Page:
SHARE
Photo by Nate Goins.
UPDATE: Morgan Mercantile’s five-year anniversary party was postponed due to inclement weather. The soiree will now take place 4-8pm Sat, May 4.

A local apparel retailer and designer is throwing a five-year-anniversary party 4-8 p.m. Saturday, and it’s a big deal because this apparel/design company is independently owned in a world of Amazon, Target, and Old Navy.

And it doesn’t exist only on a screen.

Located on South Main Street in SoMa between Panther City Tattoo and Tarantula Tiki, Morgan Mercantile began as something of a side hustle for the husband-and-wife team of co-owners Kala and Chance Morgan — Kala was working as general manager for a local restaurant while Chance was logging hours at a print shop by day and by night rocking as frontman for one of the biggest indie bands in North Texas, Burning Hotels.

aumt-300x250-gif

Five years later, and Morgan Mercantile will celebrate good times come on at the South Main MicroPark (105 S. Main St.) with a new seasonal line, a DJ, tattoo booth, free booze, and more. This dreams-do-come-true category of success is the result of a lot of hours, effort, and fortunate timing.

There’s also the matter of the Morgans’ vision, in which they design the kind of clothes they themselves would want to wear, which turn out to be wildly popular, because the kind of clothes they’d want to wear are inherently cool. Of course, that vision doesn’t exist in a vacuum. Per all those hours and effort, Chance was out whizzing around town in the shop’s van when I dropped by the store to chat, but Kala filled me in how they transformed their weekend pop-ups into a brand that’s turned into a recognizable part of contemporary Fort Worth culture.

“Chance started Morgan Mercantile in 2015,” Kala said. “We got married in October of that year, and he told me that summer that he wanted to branch out and do his own thing. He’d been working at Merch Haus, a print shop in Aledo. We got married, and two weeks later, he had everything he needed to start — the branding, the LLC, his clients — and he hit the ground running.”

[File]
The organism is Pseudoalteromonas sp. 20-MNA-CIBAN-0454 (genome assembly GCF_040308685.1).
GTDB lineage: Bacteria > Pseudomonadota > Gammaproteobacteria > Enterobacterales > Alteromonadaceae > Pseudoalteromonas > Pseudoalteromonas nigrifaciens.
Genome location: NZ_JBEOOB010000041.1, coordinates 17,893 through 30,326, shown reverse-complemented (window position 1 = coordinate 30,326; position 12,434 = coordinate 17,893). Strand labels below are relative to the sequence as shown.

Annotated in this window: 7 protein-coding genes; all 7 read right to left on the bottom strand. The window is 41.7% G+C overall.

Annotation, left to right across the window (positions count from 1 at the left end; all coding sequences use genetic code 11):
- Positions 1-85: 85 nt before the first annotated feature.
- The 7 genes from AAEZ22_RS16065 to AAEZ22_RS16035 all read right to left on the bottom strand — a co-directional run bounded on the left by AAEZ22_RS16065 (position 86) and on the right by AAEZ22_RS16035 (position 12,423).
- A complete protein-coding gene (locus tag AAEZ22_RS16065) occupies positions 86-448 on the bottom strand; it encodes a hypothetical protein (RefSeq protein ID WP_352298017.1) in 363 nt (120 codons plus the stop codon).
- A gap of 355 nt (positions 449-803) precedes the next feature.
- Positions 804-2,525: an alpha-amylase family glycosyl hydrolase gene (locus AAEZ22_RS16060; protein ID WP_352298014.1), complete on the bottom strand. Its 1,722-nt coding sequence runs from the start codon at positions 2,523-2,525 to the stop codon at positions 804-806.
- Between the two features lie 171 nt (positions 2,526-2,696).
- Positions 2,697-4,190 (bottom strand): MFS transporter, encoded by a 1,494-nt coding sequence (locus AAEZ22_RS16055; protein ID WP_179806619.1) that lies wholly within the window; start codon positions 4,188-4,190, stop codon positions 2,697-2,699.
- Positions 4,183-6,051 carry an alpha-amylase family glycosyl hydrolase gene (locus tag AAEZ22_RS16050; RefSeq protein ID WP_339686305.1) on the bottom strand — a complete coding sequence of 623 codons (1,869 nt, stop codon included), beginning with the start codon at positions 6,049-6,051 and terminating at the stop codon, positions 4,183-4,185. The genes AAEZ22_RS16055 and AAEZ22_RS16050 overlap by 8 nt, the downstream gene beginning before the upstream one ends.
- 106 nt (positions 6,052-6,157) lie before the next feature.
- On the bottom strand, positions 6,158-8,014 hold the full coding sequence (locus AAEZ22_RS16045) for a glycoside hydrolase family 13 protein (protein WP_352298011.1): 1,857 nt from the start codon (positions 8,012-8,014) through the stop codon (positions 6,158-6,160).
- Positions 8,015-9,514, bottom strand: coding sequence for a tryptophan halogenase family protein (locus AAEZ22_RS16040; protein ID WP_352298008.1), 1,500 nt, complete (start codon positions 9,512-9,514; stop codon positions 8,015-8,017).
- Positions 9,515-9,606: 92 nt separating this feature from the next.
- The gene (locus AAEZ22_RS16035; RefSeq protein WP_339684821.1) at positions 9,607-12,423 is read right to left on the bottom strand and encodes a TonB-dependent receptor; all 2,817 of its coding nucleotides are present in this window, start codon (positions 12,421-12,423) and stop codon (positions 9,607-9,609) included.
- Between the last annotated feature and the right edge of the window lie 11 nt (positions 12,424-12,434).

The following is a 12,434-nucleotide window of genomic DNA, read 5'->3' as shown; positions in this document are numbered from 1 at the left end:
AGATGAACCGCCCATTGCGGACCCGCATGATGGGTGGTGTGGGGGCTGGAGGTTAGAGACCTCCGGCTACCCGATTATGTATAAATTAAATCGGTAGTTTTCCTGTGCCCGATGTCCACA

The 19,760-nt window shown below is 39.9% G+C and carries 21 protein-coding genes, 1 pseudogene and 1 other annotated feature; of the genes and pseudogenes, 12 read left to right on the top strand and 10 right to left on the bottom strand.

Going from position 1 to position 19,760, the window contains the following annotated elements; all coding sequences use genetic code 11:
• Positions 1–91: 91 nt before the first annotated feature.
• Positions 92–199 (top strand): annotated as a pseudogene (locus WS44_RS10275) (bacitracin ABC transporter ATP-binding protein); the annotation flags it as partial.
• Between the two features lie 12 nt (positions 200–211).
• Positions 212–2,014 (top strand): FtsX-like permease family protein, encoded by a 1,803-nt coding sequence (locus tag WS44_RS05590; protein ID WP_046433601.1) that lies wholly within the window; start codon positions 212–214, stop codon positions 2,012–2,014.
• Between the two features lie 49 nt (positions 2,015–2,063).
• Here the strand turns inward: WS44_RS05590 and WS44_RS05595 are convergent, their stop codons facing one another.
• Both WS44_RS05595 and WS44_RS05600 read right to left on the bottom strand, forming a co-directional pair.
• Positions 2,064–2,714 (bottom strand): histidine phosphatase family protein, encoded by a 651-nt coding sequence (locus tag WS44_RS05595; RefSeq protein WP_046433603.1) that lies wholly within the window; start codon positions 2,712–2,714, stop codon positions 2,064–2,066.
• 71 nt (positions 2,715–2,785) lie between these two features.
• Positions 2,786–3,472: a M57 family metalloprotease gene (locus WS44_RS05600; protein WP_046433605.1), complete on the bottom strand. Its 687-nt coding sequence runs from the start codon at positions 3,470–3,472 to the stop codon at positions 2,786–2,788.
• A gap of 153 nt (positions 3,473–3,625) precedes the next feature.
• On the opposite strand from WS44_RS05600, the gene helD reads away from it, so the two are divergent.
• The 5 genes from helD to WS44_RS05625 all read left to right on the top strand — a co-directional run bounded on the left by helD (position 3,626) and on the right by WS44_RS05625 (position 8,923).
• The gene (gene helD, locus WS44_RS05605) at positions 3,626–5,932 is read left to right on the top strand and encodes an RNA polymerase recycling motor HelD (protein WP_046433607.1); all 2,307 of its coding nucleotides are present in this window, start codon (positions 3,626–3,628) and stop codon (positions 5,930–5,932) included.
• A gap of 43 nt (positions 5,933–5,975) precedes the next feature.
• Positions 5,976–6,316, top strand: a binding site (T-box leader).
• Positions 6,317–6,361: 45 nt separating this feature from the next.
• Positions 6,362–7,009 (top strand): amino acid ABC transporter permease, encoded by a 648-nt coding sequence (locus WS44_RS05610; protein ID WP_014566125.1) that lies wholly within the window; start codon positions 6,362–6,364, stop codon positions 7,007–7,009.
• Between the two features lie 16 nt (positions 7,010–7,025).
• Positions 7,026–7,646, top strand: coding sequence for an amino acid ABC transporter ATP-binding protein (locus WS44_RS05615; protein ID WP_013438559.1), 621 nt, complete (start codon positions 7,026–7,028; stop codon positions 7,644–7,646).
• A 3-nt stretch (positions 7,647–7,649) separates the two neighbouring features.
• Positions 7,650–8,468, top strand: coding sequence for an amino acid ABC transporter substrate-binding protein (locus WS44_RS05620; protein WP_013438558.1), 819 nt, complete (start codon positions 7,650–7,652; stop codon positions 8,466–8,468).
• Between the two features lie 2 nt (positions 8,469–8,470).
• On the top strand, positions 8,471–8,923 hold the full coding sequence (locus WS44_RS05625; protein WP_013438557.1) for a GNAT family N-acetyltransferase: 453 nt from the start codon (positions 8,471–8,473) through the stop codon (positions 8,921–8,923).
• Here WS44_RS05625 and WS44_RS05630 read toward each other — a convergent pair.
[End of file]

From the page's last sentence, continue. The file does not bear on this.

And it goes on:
Morgan Mercantile’s shirts then, as now, were Fort Worth-centric, their seasonal releases heavy on panthers, cacti, and other Cowtown- and Texas-specific graphics, printed in retro-referencing fonts on new old-stock vintage-style shirts. For three years, the Morgans made a name for their brand at pop-ups and other events until they got the idea that the demand for a brick-and-mortar store was there. Kala said they signed their lease on the South Main spot in 2018.

A brick-and-mortar location was “kind of like a little bit in the back of our minds, and then one of Chance’s vendors told him about a space that was opening. … It ended up being something that wasn’t going to work out, but that sparked our curiosity, like, ‘Hey, let’s look around.’ ”

Chance contacted local commercial real estate specialist Jordan Johnson for help in finding the right space.

“We looked at a few spots … that didn’t have the foot traffic we were looking for,” Kala said, “but then Jordan told [Chance] about a spot on South Main he had. Chance went to look at the spot, and he called me at work and said, ‘I’ve signed a lease.’ ”

At the time, Kala was GM at Barcadia, the long-shuttered arcade-themed bar and grill in the West 7th corridor. “In my head, I was like, ‘OK, I can probably run the bar and run the shop, no problem. I think I was a little cuckoo to think that, but then [Barcadia’s owner] called me and said, ‘Hey, I think we’re in trouble.’ ”

Due to a stack of owed bills and high rent, Barcadia was going to close.